"How do you know when there is magic in the vicinity?" a baby-faced priest (Elijah Wood) asks Vin Diesel's witch hunter early on in this would-be supernatural thriller, as the two search an apartment for signs of sorcery. Seeing none, the priest says, "No magic here." One assumes he's referring to the lack of witchcraft evidence found in the room, but he could just as easily be expressing his thoughts about the insipid movie he's stuck in.
Diesel stars as Kaulder, a valiant 14th-century warrior who is cursed with immortality by the Witch Queen (a maggot-encrusted Julie Engelbrecht) just before he slays her in a cryptic underground lair. Kaulder intended to perish with the merciless queen so he could be reunited in the afterlife with his late wife and daughter, who died from the Black Plague that the queen unleashed upon Europe. Now, he's condemned to be forever separated from his loved ones and dwell in eternal loneliness. What to do? Become the Catholic Church's go-to guy to track down the world's most wicked witches and put them under lock and key in the "witch prison," of course.
Jettison ahead to present-day New York City, where Kaulder lives in an ultra-plush apartment with a killer view of Central Park, drives a newly minted Aston Martin, collects a horde of deadly weaponry, and beds the occasional stewardess. Kaulder receives his witch-hunting assignments from his longtime mentor Dolan the 36th (an always welcome Michael Caine), the latest in a succession of priests charged with aiding Kaulder with his missions. Unfortunately, an ancient Nordic warlock named Belial (Ólafur Darri Ólafsson) murders Dolan, plots to resurrect the Witch Queen and unleash a new global pandemic. Kaulder teams up with Dolan the 37th, the aforementioned baby-faced priest, and Chloe (Game of Thrones' Rose Leslie), a sexy white witch, to combat Belial. Naturally, the fate of the world depends on them.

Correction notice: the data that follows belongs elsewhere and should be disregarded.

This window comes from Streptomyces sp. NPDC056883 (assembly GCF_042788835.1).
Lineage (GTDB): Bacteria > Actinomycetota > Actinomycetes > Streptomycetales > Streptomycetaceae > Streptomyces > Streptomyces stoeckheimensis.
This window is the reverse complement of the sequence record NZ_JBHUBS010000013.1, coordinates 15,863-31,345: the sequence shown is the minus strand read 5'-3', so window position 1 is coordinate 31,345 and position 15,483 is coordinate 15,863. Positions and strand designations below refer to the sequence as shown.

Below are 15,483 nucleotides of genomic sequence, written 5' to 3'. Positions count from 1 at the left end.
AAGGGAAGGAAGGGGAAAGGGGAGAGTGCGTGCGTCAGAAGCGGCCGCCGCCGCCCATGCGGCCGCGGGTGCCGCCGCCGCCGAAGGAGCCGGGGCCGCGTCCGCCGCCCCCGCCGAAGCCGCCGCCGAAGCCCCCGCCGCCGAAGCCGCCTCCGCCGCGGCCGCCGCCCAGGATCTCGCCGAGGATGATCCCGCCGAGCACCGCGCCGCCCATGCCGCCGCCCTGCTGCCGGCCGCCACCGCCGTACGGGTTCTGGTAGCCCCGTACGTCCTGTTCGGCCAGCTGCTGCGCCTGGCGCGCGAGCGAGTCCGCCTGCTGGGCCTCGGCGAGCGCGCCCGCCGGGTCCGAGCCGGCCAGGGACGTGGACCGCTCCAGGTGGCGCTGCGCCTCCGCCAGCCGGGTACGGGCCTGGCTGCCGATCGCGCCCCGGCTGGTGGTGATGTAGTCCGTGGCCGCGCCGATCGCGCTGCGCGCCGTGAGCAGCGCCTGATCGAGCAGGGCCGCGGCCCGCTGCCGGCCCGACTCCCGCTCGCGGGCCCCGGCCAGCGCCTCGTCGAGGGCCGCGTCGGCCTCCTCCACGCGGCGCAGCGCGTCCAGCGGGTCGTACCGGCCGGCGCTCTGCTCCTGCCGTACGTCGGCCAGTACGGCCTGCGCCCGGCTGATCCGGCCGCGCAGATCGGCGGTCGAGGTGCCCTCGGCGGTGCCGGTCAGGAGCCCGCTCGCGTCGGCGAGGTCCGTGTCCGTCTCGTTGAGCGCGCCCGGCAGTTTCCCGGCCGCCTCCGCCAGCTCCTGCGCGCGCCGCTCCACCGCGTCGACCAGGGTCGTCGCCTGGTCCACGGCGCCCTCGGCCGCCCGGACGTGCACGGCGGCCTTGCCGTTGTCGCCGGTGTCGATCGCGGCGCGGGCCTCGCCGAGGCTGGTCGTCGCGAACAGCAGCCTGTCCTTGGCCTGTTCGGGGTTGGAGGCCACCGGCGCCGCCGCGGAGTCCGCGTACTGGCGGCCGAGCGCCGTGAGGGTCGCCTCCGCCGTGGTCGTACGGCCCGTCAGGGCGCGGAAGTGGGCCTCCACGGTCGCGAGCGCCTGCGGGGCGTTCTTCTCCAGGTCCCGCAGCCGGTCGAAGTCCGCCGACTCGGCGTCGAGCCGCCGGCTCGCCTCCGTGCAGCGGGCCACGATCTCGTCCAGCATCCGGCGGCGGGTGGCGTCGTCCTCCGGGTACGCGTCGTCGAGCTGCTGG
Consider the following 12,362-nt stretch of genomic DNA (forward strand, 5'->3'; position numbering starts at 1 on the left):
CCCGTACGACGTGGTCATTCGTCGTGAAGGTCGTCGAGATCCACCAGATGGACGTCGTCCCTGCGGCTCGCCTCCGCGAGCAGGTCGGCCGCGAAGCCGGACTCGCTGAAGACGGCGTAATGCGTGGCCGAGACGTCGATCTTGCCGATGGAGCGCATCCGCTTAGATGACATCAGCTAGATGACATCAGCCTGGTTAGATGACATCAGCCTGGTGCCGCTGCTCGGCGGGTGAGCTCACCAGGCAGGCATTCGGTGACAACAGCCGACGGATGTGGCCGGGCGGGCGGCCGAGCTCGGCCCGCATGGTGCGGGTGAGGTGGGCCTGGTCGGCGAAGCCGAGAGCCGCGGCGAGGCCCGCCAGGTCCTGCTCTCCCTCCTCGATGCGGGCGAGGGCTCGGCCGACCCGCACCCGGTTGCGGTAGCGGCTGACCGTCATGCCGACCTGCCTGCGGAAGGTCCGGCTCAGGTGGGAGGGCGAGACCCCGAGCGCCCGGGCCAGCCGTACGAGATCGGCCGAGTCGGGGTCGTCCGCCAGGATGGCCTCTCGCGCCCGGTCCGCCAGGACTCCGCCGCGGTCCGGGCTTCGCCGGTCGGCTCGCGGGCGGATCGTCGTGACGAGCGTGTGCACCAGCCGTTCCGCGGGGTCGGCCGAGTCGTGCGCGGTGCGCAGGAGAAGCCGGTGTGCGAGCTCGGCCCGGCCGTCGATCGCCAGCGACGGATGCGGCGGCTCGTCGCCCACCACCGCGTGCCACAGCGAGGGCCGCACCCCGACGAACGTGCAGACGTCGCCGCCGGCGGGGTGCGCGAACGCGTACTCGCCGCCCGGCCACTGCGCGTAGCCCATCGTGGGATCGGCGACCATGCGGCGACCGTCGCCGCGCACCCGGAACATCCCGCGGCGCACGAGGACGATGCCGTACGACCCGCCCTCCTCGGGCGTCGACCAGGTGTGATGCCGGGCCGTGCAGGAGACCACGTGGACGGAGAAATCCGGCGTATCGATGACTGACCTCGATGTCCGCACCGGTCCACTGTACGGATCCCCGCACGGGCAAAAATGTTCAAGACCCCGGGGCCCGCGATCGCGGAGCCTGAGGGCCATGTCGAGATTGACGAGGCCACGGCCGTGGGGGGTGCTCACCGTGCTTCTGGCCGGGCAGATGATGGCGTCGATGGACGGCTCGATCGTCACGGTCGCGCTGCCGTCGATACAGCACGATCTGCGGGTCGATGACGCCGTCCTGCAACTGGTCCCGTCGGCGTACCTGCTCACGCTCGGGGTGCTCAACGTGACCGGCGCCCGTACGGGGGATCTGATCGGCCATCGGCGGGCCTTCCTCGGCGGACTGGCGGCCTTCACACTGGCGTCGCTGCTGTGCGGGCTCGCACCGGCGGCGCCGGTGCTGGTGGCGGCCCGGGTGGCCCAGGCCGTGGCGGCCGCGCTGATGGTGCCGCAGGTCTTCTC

A movie titled The Last Witch Hunter should provide plenty of thrills and chills, and raise the level of a viewer's pulse, but instead the Breck Eisner-directed film continually flatlines with uninspired overdoses of CGI mayhem and convoluted witchy mumbo jumbo that come at us so fast and furious they create fatigue instead of intrigue. It doesn't help that Diesel delivers his usual one-note, guttural performance without a trace of humor, and on the whole is given very little to do, other than look gravely concerned and lethargically react to all of the weird stuff happening around him. The fact that Kaulder can't be killed and that any injuries he suffers heal almost instantly also sap the story of energy. It's a dull superhero who doesn't have a weakness. Fortunately, Caine, excellent as always, lends the tale a necessary touch of believability, while Leslie enlivens every scene she's in with a heartfelt and often comic sensibility that lifts the film occasionally out of its doldrums. But not even she can work enough magic to prevent the movie from casting a spell of absolute boredom over its audience.
The Last Witch Hunter is Vin Diesel's attempt to launch a new action franchise and it just might work. Teen boys and Diesel diehards will flock to the film, but repeat visits will likely be few. Here's hoping The Last Witch Hunter lives up to its name and is indeed the last we see of Diesel's dreary hag hunter.